Subject: Re: [boost] [process] Formal Review starts today, 27 October
From: Niall Douglas (s_sourceforge_at_[hidden])
Date: 2016-11-01 04:41:26
On 1 Nov 2016 at 13:17, Gavin Lambert wrote:
> On 1/11/2016 13:00, Klemens Morgenstern wrote:
> > Not if you have a named pipe, that's the problem here. It could of
> > course be that I missed something, but as far as I tested, you won't
> > have a guaranteed close there.
NT has a really well designed pipe (and i/o) implementation, much
better than POSIX. It *definitely* can close a child's end of a pipe
when the child suddenly exits if you configure it right. In any child
process implementation I've ever written, this just works and is
> > Well as for the first: I don't know if it's parent-only in the function,
> > since forwarding is possible. For the second: yes I could assume that a
> > pipe will not be reused and close the half, but that wouldn't do
> > anything for the problem at hand as explained above.
> If you're creating the pipes yourself for the express purpose of
> communicating with the child, then it should be well-defined which end
> of the pipe each process will be using, and you should be able to ensure
> that only one end is open in each process.
You also need to mark the pipe handle as non-inherited and handles
are reference counted in the whole system. You can change an existing
HANDLE to inherited or non-inherited whenever you feel like, include
HANDLEs you don't own. You can also close handles in child processes
for it incidentally.
> > It does not support that, you'll get an exception if you try it. THAT is
> > the main problem. In order to make it asynchronous, you need the
> > overlapped stuff, and you cannot do that with anonymous pipes. That is
> > the main reason this doesn't work, becaues I have to assume that any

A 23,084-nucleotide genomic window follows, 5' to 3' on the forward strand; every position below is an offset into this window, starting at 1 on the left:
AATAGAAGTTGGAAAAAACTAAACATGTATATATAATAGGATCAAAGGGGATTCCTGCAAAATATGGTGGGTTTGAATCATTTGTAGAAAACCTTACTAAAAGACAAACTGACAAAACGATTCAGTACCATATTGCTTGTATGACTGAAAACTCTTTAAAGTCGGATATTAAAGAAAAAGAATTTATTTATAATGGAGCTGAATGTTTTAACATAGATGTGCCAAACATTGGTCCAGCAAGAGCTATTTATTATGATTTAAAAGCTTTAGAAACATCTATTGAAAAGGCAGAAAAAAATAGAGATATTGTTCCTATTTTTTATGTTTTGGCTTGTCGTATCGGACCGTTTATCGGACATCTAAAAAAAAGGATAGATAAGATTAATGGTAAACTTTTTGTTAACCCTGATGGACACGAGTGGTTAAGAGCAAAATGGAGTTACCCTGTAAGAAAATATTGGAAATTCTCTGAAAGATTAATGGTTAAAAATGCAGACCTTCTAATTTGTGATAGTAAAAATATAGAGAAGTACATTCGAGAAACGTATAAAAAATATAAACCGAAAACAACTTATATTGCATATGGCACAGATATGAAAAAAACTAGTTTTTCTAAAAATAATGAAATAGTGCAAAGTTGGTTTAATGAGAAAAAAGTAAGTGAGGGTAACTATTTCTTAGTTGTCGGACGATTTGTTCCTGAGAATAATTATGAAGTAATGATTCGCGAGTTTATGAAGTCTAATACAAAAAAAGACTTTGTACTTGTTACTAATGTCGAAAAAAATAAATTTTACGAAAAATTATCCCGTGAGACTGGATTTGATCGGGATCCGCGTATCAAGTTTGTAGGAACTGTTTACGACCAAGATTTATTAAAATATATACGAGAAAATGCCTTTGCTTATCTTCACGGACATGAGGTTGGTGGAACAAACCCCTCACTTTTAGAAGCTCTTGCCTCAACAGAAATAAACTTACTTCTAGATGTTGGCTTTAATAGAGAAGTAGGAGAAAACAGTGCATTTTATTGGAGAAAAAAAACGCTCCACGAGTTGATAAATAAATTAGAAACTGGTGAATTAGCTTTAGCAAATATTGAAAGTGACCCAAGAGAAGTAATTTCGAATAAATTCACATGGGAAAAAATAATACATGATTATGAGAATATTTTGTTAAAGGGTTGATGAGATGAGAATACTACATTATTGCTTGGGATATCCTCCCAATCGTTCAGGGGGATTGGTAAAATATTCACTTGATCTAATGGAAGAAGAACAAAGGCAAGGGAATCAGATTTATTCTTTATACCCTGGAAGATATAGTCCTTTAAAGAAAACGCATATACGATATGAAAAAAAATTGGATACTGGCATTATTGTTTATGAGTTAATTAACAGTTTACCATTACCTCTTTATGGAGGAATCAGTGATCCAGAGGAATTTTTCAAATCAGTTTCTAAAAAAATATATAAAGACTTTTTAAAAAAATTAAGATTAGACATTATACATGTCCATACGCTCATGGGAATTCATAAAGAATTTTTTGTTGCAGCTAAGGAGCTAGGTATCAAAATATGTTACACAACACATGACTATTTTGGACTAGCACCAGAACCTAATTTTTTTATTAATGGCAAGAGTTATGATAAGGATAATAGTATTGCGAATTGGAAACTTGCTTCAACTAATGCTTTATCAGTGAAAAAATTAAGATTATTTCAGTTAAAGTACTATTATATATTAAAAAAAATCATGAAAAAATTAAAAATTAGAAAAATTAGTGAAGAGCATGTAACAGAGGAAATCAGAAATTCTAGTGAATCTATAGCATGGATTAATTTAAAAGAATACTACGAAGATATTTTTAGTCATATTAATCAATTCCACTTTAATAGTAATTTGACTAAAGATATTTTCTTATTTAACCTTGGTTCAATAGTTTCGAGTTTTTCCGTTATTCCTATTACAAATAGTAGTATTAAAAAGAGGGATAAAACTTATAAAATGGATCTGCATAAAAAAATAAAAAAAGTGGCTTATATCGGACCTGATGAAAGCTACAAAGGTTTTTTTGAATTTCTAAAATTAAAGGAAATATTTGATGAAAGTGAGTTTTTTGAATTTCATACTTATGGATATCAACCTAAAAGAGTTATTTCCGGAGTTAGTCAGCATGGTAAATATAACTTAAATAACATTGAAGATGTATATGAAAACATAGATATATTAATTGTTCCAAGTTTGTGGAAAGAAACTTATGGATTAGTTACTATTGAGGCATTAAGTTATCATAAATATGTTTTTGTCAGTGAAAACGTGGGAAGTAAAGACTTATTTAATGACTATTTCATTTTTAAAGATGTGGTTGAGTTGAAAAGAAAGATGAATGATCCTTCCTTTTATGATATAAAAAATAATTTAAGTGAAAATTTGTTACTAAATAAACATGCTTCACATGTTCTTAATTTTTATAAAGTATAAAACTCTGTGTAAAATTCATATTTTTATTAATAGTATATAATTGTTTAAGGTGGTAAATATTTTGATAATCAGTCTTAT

> > given pipe may be a named one.
> True, I forgot about the overlapped I/O issue. That does complicate
> things, but as long as you use a guaranteed-unique name then you should
> be able to get equivalent behaviour.
Anonymous pipes are simply named pipes with a random name. No
Process might wish to make use of NtCreateNamedPipeFile() in the NT
kernel and using NtCreateFile to open the new pipe in the special
pipe section of the NT kernel namespace. You don't get the win32 API
in the way making pipes look confusing and hard, because they're not.
The NT kernel API for pipes is really lovely, same as all the i/o NT
kernel APIs, you'll find it all just works without being confusing.
You also don't need to use completion ports like ASIO does for async
i/o on Windows which are slightly complex to use. There is a much
simpler solution called alertable i/o which AFIO v2 uses which has NT
dispatch for you all pending async i/o callbacks every time you sleep
a thread. Examine AFIO v2's source code for ideas if you like, you
can throw together an async pipe i/o multiplexed reactor with very
little effort in no time because NT has already implemented an "ASIO"
for you, no ASIO needed.
-- ned Productions Limited Consulting http://www.nedproductions.biz/ http://ie.linkedin.com/in/nialldouglas/
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